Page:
As Americans across the country watched the ball drop in New York’s Times Square last week, some, especially in states such as Washington and Colorado where recreational marijuana use was legalized last year, likely celebrated the passing of 2014 by lighting up a joint in lieu of, or in addition to, pouring a glass of champagne. But were their minor children as likely to sneak a toke of marijuana as they were to spike their cokes with shots of Jack Daniel’s?
In 2015, the “drug talk” that parents are strenuously encouraged to have with their children at increasingly younger ages isn’t what it used to be. With medical marijuana legal in 23 states, including Maryland, and possession of small amounts of marijuana for recreational use decriminalized in 18 states, Nancy Reagan’s advice to “Just say no” no longer seems adequate to many. Add to this the fact that many of today’s parents, including President Barack Obama, have at least tried pot — and support its legalization — it would seem that the dreaded “drug talk” with one’s kids is now more dreadful than ever. Or is it?
Howard Reznick, senior manager of prevention education at Jewish Community Services, acknowledges that legalization and decriminalization of marijuana does put the drug more on par with alcohol, making it seem more acceptable.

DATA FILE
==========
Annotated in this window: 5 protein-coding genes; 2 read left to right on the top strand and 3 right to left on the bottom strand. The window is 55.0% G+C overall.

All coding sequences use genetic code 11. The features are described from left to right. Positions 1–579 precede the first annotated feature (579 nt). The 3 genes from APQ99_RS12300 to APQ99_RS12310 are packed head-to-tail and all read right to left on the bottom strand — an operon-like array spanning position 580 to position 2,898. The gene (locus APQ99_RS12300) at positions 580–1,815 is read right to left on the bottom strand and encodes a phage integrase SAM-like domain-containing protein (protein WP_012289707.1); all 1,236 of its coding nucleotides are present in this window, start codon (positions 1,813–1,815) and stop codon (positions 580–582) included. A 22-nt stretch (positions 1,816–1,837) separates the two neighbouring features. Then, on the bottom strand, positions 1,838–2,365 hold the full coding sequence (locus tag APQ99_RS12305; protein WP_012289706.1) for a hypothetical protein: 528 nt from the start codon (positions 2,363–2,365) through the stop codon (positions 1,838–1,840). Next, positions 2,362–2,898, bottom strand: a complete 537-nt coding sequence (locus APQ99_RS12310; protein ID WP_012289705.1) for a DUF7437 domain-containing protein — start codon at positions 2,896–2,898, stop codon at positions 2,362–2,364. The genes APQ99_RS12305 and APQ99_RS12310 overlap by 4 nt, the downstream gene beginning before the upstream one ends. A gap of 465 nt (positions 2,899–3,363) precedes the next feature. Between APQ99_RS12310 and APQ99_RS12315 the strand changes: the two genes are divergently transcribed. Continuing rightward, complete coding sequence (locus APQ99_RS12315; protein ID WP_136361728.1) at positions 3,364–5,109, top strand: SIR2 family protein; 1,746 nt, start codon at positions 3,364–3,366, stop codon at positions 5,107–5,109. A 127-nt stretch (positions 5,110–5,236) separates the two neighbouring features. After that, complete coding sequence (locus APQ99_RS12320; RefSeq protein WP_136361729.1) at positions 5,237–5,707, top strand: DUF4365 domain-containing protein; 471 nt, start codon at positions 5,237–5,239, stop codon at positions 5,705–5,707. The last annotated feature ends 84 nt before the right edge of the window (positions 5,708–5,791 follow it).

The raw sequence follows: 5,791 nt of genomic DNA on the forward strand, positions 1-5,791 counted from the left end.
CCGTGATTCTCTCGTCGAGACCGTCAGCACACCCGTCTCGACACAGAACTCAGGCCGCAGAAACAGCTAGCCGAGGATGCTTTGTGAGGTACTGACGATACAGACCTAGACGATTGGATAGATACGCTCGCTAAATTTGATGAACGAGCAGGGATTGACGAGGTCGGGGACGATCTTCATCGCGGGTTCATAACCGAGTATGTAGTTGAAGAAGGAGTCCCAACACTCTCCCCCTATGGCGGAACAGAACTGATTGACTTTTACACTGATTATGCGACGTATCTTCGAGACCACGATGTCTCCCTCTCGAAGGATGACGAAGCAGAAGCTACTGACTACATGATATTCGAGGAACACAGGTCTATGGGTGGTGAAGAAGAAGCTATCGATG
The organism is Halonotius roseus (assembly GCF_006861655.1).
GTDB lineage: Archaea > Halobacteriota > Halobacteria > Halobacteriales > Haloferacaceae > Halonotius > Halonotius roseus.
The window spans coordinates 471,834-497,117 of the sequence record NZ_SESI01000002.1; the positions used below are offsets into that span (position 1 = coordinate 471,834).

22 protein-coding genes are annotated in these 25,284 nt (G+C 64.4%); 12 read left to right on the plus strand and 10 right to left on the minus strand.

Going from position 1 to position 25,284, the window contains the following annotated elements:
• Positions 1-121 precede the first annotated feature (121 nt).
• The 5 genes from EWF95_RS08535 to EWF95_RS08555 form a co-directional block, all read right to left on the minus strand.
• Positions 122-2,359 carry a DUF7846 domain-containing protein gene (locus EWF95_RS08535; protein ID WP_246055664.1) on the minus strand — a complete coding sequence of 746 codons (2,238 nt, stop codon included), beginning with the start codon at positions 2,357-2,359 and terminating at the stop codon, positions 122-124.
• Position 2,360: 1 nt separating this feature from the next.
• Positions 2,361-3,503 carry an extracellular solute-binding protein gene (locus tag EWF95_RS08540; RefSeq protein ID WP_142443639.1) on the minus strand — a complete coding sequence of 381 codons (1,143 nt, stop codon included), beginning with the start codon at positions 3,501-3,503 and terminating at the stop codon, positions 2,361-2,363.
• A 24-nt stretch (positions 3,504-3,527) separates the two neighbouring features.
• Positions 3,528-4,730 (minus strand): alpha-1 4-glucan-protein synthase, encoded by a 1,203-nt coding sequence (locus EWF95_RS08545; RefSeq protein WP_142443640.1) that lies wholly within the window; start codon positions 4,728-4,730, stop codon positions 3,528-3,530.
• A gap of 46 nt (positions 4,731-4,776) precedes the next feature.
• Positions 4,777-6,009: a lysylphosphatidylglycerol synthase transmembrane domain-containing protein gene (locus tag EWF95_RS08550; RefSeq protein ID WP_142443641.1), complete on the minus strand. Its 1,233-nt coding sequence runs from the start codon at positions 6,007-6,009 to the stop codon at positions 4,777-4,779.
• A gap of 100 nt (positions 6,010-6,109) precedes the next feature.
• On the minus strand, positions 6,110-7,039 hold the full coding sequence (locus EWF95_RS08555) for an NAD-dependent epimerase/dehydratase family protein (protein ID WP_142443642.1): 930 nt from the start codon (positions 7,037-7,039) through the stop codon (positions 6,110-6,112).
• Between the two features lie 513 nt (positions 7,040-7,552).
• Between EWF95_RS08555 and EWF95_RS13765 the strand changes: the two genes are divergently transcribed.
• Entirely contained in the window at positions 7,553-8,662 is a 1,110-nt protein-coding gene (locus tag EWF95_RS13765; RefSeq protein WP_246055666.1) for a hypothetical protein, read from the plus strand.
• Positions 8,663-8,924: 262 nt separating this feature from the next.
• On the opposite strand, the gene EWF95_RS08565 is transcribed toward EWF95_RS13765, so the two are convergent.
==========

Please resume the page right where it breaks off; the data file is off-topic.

“It’s reflective of the baby boomers now in charge of the legislative agenda and their positive experiences with marijuana,” said Reznick. “But, as in the cases of alcohol and cigarettes, just because it is legal doesn’t mean it is healthy.”
For Owings Mills mom R.S., who chose to remain anonymous for this article, addressing the issue of the legalization of marijuana with her daughter, S.S., is of immediate concern. S.S. will start college in Colorado this fall.
“We’ve had numerous conversations, more like monologues on my part,” she said. “But that’s OK, as long as she hears me.”
R.S. also sends articles about the dangers of synthetic marijuana to her daughter whenever she comes across them.
“I’ve said to her, ‘I know when you go to college, you’re likely to drink, and since you’re in Colorado, you may smoke pot.’ I also tell her that I hope I will be the first person she calls if she is ever in a jam, because I will be there for her, whatever it is,” said the mother. “I think that by recognizing she is going to do it, she is more apt to listen.”
Reznick agreed that parents will have better results if they stay away from outdated theories about the dangers of marijuana, assume that their children may experiment with it and have ongoing discussions about what they can expect if they choose to use the drug.
“Discussions about the risks and benefits of marijuana, and alcohol and cigarettes, should be part of ongoing discussions between parents and children,” urged Reznick. “We are long past the days of ‘Just say no.’ That technique has really lost credibility over the past two decades.”
Reznick said it’s more about making choices and knowing the consequences.
“Marijuana can be fun, it can be an appetite stimulant, some get paranoid, and others get relaxed. It helps some people to become more introspective and creative,” he said. “But as with all substances, if we come to rely upon it, we can have problems.”